This 2000-watt powered speaker rental is a great choice for events, both indoors and out. The QSC K10.2 is the updated 2018 version of the classic QSC K10, with twice as much power and an improved interface panel. It is incredibly loud in a reasonable size and weight. We suggest two or more for use outdoors, or with groups larger than 60. They are a popular renter for events in banquet halls, movies, and presentations. They can even rest horizontally on stage for use as a stage monitor.
The QSC K10.2 speaker has dual XLR inputs, and also accepts a stereo 3.5mm (1/8″) input for an easy way to connect devices like computers and music players. The XLR line out makes it easy to chain two or more K10.2s together.
This speaker rental can work with your existing mixer and microphones, or we can help you put together an audio package that meets your needs. Rental includes a carry bag and AC power cable.
This battery-powered portable PA system is a portable entertainment machine. Listen to your music wirelessly over bluetooth, use the AM/FM radio, or address your group over the included handheld microphone.
We recommend this rental for picnics and other outdoor gatherings, where portability is more important than power. At moderate volume, the battery will last for half a day, but at full volume you should expect less than two hours. If you need more volume, more microphone inputs, or just some guidance on choosing the right PA system rental, give us a call! One of our AV techs can help you find exactly what you need.
These 2 x 200 watt powered PA speakers are ideal for small indoor venues, and can also be used as stage monitors. If you’re looking to present to a group of under 60 indoors, this is a great kit that just needs a microphone. For events in larger spaces, or where you’ll be entertaining with music, we suggest something more powerful.
Each amplified speaker has a line in (XLR or RCA) and mic in (XLR or 1/4″ phono), as well as a line out (1/4″ phono). We include two speakers, two stands, a 25′ XLR cable, and a 1/4″ to XLR cable to connect the speakers together. If you’ll be connecting more than one source (microphone, computer, etc.), you’ll need to rent a mixer, as well.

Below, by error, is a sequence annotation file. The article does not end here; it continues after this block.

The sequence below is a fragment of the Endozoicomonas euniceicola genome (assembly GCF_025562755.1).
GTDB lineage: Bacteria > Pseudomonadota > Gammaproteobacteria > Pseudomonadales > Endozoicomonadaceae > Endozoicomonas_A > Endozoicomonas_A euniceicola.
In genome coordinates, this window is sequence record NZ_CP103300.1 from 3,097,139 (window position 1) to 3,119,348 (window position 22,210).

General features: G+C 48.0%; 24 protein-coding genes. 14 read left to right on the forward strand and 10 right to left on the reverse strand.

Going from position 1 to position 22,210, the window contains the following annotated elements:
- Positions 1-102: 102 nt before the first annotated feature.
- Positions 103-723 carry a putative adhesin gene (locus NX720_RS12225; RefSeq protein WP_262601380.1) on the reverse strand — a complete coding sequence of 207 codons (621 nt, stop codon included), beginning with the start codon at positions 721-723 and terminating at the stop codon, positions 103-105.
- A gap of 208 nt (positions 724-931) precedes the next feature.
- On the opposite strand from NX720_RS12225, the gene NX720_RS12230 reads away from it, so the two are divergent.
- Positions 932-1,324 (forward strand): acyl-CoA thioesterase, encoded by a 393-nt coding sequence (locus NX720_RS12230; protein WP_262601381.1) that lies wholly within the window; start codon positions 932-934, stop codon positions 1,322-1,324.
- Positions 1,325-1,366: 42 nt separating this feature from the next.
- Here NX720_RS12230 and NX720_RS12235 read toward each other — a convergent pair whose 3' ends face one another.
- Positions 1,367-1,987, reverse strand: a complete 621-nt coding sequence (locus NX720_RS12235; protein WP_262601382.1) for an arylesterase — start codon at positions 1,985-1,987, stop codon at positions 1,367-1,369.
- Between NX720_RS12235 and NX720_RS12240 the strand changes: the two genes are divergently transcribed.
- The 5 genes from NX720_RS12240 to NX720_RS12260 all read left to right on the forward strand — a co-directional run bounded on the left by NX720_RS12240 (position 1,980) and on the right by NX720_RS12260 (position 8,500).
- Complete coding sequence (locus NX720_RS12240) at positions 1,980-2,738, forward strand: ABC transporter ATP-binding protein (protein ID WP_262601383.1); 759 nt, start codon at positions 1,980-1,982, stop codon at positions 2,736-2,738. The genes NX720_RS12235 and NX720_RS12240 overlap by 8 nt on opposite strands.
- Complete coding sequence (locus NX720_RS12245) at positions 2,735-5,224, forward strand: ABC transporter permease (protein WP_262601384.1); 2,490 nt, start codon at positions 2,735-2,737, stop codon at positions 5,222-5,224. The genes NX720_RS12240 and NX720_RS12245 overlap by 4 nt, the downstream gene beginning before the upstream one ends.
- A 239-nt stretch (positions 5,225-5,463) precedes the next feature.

Our 200 watt PA speaker system rental has a 15″ woofer for deep bass and a horn for crisp mids and highs. Each speaker has a built-in mini mixer, letting you easily connect it to media players, smartphones, computers, microphones, and pretty much anything else with audio outputs. Each speaker includes a power cable and collapsible stand.
These speakers can be chained together easily using XLR cables to maximize coverage. They are a popular renter for events in banquet halls, movies, and presentations.
We rent them individually, and suggest renting two for medium sized rooms. In large rooms or outdoors, we suggest renting something more powerful.
If you’ve finished your first gig in video production, chances are the producer has asked you to send an invoice. It can seem complicated at first, but it’s actually really simple. Here’s what you’ll need to know to create a video production invoice, whether you’re working as a production assistant or anything else.
Video production companies need invoices so they can keep track of production expenses. Since you’re not a salaried or hourly employee, you’re considered a contractor. Your payment probably won’t be a payroll payment with payroll taxes and other expenses taken out. Instead, it will be a lump sum, similar to how you pay a plumber, cleaning service, or other business. Your invoice is basically a receipt for their records, and a reminder that they need to pay you.
Invoices are pretty easy with a program like QuickBooks, or you can make your own invoices for free using Google Drive whatever else you’re comfortable using. Remember, just because you’re invoicing doesn’t mean you don’t have to pay taxes on your income. Talk with your tax professional about your potential tax liability, especially when you’re just getting started!